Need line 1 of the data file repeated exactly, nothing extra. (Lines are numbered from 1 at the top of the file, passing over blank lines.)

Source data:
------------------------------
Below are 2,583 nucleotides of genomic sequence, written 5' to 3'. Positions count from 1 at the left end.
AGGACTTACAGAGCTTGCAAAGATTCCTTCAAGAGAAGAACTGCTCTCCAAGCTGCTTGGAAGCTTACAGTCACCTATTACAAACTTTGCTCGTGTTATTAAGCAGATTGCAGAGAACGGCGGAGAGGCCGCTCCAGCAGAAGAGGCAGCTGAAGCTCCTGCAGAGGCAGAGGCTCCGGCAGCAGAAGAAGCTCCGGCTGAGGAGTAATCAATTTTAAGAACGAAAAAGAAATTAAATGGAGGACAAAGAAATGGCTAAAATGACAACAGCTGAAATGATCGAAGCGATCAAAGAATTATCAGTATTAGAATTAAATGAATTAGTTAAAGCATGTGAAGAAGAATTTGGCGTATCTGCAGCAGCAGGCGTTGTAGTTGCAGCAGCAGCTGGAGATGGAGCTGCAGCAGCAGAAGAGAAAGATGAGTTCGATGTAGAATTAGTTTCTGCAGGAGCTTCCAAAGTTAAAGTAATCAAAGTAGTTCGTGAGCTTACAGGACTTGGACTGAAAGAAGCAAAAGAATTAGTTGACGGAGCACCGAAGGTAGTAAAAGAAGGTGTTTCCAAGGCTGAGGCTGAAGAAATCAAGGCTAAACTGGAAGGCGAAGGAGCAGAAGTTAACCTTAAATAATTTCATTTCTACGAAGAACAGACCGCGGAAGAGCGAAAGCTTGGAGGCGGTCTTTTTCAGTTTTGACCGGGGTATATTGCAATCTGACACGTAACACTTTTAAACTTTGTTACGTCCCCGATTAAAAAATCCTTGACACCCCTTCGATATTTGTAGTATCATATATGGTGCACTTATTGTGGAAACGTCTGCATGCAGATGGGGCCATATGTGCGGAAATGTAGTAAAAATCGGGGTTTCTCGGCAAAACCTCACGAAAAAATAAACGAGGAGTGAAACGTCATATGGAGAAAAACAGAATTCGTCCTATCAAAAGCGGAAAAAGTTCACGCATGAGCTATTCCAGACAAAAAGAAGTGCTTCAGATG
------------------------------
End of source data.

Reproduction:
Below are 2,583 nucleotides of genomic sequence, written 5' to 3'. Positions count from 1 at the left end.